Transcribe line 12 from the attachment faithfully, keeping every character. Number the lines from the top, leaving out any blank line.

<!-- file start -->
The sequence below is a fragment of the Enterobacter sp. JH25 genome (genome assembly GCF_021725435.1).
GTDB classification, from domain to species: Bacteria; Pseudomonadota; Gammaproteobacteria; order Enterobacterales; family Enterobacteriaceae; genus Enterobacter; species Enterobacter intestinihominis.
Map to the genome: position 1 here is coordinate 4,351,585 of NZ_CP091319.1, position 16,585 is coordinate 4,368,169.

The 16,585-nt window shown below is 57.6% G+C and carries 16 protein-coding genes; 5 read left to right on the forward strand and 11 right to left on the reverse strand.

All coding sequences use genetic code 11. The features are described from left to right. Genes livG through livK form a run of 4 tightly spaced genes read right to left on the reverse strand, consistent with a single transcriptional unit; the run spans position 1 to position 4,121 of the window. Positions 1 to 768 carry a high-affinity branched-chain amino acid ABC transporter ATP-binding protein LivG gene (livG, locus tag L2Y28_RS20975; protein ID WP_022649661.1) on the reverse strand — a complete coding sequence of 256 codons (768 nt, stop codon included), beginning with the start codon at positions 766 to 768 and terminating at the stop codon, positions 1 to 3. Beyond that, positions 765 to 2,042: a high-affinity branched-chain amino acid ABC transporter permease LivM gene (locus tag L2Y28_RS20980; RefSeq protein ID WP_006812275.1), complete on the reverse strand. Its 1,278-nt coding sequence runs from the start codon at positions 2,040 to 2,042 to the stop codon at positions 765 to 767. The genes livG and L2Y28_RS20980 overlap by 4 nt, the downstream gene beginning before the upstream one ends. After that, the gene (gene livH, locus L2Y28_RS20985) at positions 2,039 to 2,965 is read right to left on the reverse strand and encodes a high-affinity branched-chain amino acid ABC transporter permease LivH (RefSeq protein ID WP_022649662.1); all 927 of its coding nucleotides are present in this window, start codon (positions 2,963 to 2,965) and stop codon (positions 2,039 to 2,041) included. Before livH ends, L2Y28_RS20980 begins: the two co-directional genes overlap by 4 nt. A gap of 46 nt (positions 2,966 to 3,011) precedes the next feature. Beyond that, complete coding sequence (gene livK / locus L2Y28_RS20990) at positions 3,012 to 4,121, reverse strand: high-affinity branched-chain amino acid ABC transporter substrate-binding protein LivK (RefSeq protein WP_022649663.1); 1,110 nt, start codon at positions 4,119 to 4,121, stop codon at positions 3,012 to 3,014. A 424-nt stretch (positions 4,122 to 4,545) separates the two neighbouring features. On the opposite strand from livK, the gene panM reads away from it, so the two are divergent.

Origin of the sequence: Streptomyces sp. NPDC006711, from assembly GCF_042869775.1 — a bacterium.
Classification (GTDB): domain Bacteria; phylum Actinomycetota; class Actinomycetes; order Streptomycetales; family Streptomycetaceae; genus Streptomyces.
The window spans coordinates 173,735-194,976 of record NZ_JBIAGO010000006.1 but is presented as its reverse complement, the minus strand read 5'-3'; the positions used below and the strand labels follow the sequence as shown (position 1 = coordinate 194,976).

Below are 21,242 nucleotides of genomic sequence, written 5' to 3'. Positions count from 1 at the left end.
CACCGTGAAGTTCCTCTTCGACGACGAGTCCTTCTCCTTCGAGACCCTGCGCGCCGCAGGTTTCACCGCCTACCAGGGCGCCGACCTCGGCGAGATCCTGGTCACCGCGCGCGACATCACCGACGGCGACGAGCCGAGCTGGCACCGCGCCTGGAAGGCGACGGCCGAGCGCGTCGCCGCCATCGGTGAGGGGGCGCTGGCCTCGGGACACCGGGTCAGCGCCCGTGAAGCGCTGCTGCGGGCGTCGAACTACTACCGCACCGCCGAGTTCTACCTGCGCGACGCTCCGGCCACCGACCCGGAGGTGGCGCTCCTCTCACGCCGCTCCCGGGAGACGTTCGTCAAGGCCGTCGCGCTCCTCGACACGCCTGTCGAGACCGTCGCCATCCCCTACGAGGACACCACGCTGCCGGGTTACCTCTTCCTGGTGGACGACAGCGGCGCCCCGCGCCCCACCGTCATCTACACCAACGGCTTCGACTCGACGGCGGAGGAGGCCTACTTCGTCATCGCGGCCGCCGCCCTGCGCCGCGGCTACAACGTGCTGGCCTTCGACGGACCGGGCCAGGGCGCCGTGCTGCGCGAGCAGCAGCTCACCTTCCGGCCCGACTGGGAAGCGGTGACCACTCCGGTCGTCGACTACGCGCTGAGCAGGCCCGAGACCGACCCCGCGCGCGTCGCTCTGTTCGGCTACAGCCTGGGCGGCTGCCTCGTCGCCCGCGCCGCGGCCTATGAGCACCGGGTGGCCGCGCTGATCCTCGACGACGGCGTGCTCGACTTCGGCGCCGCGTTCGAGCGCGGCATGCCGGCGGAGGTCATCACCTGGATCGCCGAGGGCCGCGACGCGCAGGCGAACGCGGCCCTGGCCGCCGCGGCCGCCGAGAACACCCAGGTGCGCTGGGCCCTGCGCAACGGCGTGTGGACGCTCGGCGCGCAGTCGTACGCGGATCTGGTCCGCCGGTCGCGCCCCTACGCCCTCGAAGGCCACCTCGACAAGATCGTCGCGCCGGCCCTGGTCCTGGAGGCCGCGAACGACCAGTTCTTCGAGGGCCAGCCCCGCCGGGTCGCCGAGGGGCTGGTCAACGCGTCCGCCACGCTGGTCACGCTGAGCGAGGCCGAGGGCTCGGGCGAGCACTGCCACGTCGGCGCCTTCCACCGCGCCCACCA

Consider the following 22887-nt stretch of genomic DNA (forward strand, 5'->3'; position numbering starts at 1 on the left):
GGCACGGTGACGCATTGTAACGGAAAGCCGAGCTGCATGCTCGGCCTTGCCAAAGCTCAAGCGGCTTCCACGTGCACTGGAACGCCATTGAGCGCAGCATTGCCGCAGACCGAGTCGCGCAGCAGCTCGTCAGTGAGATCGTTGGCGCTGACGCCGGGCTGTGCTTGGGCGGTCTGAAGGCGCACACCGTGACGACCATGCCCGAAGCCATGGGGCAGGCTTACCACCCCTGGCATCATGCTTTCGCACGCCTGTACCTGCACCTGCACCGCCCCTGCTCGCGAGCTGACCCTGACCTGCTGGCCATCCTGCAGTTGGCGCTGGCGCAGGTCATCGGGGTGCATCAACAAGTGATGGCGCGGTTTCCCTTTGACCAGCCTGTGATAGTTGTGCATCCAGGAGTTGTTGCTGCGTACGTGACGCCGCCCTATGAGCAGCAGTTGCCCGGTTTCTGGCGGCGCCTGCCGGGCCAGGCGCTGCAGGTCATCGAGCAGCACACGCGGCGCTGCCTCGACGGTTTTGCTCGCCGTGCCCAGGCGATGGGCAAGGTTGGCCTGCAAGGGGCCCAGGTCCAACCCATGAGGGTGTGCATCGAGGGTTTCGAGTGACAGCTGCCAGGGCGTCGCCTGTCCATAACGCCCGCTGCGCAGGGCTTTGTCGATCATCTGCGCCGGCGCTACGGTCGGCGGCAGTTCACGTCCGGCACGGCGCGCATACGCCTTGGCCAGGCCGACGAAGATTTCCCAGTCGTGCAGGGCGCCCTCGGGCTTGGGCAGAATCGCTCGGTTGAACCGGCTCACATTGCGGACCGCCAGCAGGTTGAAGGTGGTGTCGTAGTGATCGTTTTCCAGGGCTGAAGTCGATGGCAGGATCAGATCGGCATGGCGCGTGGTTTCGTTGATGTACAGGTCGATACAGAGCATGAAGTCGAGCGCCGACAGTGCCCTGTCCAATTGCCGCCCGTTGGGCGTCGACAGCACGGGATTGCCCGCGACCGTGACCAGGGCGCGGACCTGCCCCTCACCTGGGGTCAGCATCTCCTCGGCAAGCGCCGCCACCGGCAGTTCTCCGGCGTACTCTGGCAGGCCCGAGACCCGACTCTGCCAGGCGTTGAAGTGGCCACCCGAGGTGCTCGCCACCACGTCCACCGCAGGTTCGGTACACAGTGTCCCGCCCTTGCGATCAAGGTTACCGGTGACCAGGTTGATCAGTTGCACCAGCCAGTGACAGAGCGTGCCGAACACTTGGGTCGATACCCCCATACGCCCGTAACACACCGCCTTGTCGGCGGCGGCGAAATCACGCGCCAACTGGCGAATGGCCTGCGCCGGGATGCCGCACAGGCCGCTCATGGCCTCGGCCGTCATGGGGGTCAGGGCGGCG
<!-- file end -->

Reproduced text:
GGCACGGTGACGCATTGTAACGGAAAGCCGAGCTGCATGCTCGGCCTTGCCAAAGCTCAAGCGGCTTCCACGTGCACTGGAACGCCATTGAGCGCAGCATTGCCGCAGACCGAGTCGCGCAGCAGCTCGTCAGTGAGATCGTTGGCGCTGACGCCGGGCTGTGCTTGGGCGGTCTGAAGGCGCACACCGTGACGACCATGCCCGAAGCCATGGGGCAGGCTTACCACCCCTGGCATCATGCTTTCGCACGCCTGTACCTGCACCTGCACCGCCCCTGCTCGCGAGCTGACCCTGACCTGCTGGCCATCCTGCAGTTGGCGCTGGCGCAGGTCATCGGGGTGCATCAACAAGTGATGGCGCGGTTTCCCTTTGACCAGCCTGTGATAGTTGTGCATCCAGGAGTTGTTGCTGCGTACGTGACGCCGCCCTATGAGCAGCAGTTGCCCGGTTTCTGGCGGCGCCTGCCGGGCCAGGCGCTGCAGGTCATCGAGCAGCACACGCGGCGCTGCCTCGACGGTTTTGCTCGCCGTGCCCAGGCGATGGGCAAGGTTGGCCTGCAAGGGGCCCAGGTCCAACCCATGAGGGTGTGCATCGAGGGTTTCGAGTGACAGCTGCCAGGGCGTCGCCTGTCCATAACGCCCGCTGCGCAGGGCTTTGTCGATCATCTGCGCCGGCGCTACGGTCGGCGGCAGTTCACGTCCGGCACGGCGCGCATACGCCTTGGCCAGGCCGACGAAGATTTCCCAGTCGTGCAGGGCGCCCTCGGGCTTGGGCAGAATCGCTCGGTTGAACCGGCTCACATTGCGGACCGCCAGCAGGTTGAAGGTGGTGTCGTAGTGATCGTTTTCCAGGGCTGAAGTCGATGGCAGGATCAGATCGGCATGGCGCGTGGTTTCGTTGATGTACAGGTCGATACAGAGCATGAAGTCGAGCGCCGACAGTGCCCTGTCCAATTGCCGCCCGTTGGGCGTCGACAGCACGGGATTGCCCGCGACCGTGACCAGGGCGCGGACCTGCCCCTCACCTGGGGTCAGCATCTCCTCGGCAAGCGCCGCCACCGGCAGTTCTCCGGCGTACTCTGGCAGGCCCGAGACCCGACTCTGCCAGGCGTTGAAGTGGCCACCCGAGGTGCTCGCCACCACGTCCACCGCAGGTTCGGTACACAGTGTCCCGCCCTTGCGATCAAGGTTACCGGTGACCAGGTTGATCAGTTGCACCAGCCAGTGACAGAGCGTGCCGAACACTTGGGTCGATACCCCCATACGCCCGTAACACACCGCCTTGTCGGCGGCGGCGAAATCACGCGCCAACTGGCGAATGGCCTGCGCCGGGATGCCGCACAGGCCGCTCATGGCCTCGGCCGTCATGGGGGTCAGGGCGGCG